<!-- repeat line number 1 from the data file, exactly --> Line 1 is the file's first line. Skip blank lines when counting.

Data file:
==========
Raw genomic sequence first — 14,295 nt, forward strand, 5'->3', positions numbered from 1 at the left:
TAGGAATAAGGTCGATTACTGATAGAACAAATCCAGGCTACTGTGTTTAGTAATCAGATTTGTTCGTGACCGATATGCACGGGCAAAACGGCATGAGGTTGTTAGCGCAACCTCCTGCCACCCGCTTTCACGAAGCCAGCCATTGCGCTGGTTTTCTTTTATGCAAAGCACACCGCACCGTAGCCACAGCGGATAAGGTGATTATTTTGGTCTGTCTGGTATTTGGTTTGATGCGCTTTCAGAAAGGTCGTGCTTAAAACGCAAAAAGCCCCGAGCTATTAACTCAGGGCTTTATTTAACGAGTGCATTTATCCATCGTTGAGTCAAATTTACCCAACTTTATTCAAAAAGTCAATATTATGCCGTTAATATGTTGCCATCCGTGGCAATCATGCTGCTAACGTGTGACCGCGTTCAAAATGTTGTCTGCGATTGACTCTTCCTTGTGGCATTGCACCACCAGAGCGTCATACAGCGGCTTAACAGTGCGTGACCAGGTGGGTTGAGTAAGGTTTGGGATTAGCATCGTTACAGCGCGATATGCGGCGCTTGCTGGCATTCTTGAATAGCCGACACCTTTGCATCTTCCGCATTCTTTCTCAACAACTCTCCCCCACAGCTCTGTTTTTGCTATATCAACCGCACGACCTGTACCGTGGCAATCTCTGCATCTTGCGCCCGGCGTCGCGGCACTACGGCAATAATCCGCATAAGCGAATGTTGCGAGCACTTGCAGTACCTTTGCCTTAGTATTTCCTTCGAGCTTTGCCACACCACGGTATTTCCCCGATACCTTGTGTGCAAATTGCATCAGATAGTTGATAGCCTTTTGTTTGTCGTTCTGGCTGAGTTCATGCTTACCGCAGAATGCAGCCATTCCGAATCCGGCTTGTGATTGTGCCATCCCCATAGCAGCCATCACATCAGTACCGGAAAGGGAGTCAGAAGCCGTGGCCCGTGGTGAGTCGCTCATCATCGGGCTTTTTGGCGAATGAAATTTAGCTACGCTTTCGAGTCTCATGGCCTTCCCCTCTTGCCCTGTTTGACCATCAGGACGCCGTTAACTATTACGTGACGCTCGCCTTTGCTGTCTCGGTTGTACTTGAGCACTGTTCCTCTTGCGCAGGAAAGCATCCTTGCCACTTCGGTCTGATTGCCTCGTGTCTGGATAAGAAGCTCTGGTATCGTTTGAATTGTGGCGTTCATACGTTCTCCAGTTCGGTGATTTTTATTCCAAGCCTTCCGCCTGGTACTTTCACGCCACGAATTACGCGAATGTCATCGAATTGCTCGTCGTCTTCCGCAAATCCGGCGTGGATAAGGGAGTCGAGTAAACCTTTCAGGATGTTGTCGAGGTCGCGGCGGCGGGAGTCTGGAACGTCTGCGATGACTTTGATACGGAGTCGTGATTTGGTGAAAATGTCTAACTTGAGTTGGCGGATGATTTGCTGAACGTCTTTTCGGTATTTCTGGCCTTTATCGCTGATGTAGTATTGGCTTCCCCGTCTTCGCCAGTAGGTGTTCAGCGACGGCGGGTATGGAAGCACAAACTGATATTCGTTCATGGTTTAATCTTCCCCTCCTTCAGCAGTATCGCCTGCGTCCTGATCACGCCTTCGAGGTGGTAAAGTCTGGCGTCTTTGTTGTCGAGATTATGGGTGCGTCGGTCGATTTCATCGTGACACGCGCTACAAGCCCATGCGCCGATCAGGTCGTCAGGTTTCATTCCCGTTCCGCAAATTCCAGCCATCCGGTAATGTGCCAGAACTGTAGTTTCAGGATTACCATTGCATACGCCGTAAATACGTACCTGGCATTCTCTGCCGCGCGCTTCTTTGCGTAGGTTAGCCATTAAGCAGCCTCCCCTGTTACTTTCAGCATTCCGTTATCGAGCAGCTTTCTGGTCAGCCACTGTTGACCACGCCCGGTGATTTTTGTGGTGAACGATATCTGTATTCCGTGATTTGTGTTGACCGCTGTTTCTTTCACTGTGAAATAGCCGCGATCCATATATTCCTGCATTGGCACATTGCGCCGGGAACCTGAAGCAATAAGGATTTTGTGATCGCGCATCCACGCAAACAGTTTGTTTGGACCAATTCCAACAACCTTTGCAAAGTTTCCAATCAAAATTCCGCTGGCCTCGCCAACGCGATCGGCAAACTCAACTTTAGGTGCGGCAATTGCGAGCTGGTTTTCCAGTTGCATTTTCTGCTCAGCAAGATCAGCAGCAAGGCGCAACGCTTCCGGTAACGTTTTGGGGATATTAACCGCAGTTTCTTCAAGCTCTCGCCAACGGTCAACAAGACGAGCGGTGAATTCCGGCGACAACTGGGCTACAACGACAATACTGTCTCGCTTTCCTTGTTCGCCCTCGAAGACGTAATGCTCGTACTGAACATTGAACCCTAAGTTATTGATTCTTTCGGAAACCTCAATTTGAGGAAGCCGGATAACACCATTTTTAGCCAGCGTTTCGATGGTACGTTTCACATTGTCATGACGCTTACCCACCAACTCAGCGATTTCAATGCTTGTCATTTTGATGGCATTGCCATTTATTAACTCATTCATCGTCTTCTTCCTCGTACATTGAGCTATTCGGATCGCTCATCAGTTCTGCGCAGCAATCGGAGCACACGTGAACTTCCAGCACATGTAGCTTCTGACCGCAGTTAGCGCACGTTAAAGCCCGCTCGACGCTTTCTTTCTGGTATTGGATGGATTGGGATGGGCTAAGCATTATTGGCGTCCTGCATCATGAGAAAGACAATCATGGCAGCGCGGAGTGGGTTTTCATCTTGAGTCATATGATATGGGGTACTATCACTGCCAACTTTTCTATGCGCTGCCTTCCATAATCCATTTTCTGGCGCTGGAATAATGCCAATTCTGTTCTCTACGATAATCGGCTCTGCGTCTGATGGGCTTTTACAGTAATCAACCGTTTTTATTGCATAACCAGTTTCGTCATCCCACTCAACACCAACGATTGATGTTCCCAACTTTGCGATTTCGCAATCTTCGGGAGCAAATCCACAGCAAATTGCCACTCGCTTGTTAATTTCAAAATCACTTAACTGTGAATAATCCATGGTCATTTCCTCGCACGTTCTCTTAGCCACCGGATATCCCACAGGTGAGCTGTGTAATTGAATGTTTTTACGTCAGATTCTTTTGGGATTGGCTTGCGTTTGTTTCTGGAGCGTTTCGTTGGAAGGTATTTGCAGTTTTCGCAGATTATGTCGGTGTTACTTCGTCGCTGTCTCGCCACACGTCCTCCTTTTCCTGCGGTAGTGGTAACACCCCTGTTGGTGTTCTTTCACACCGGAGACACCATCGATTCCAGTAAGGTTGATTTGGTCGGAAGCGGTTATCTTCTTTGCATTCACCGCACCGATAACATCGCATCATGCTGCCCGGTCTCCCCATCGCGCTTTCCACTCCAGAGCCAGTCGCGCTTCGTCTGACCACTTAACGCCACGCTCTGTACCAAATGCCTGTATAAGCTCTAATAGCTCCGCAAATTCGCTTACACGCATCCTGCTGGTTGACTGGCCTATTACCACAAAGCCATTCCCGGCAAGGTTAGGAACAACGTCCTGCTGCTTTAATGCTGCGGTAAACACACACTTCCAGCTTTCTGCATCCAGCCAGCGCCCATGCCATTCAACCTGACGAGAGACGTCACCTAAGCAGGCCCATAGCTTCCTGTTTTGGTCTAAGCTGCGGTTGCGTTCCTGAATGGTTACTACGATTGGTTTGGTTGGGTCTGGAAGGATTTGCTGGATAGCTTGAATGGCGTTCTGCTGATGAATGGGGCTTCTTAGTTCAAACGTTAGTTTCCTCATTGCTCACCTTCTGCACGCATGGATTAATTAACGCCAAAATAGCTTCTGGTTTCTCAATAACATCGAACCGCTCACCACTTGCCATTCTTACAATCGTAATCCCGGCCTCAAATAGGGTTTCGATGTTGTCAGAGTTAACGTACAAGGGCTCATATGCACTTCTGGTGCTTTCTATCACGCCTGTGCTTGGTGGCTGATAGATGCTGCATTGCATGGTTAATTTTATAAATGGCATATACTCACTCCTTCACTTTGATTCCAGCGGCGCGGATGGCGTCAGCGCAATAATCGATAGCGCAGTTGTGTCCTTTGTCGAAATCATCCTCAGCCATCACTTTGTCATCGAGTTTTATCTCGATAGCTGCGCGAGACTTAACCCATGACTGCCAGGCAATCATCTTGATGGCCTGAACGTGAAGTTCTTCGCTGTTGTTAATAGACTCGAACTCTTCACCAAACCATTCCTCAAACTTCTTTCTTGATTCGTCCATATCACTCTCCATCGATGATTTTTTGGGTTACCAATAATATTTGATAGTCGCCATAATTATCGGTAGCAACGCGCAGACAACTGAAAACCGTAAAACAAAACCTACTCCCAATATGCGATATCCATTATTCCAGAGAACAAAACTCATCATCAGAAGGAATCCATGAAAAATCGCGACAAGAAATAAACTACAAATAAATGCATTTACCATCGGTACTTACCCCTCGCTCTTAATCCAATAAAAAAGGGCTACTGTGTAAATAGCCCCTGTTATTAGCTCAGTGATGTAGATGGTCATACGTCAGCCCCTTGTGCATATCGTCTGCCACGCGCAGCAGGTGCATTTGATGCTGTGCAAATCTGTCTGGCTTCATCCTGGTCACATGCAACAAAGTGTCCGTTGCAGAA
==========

Raw genomic sequence first — 14,295 nt, forward strand, 5'->3', positions numbered from 1 at the left: